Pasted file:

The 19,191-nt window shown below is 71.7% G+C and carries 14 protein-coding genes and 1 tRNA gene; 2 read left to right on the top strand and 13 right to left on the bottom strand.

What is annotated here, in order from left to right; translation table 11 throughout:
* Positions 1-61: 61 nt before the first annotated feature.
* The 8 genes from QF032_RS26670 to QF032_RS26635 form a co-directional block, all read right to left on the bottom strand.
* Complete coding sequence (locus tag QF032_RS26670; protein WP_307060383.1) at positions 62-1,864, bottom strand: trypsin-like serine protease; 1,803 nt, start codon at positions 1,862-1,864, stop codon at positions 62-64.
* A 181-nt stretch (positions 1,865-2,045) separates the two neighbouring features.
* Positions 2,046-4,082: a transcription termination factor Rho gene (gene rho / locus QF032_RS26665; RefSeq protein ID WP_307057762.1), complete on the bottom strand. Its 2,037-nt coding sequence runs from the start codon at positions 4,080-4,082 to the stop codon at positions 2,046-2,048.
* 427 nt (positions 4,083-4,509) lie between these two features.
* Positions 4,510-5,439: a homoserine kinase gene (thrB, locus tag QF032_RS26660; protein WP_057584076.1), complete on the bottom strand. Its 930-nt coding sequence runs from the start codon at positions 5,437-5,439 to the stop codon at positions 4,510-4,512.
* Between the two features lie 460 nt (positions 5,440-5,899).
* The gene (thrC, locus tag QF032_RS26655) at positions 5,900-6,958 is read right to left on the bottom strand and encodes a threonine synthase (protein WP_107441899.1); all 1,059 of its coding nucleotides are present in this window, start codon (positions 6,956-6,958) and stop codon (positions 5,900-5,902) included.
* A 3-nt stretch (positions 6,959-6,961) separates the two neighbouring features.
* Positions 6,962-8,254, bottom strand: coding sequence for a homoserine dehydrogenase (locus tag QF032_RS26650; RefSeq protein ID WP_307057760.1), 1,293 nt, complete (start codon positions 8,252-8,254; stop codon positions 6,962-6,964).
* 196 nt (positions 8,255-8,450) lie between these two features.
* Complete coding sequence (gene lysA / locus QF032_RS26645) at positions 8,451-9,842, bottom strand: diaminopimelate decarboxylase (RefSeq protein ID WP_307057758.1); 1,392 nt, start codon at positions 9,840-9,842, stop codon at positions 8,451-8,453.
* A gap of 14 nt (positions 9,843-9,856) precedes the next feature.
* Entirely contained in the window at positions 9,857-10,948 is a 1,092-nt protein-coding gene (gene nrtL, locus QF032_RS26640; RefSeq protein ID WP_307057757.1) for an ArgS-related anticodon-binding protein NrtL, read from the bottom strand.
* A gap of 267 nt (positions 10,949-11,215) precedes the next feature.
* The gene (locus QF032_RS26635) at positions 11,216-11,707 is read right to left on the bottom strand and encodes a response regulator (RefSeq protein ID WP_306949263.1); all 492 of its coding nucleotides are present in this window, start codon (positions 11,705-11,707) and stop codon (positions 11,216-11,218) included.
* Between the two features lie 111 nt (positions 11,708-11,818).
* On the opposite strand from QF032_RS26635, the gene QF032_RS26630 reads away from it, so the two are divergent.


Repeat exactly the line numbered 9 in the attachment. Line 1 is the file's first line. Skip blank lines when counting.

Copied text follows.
* Positions 4,510-5,439: a homoserine kinase gene (thrB, locus tag QF032_RS26660; protein WP_057584076.1), complete on the bottom strand. Its 930-nt coding sequence runs from the start codon at positions 5,437-5,439 to the stop codon at positions 4,510-4,512.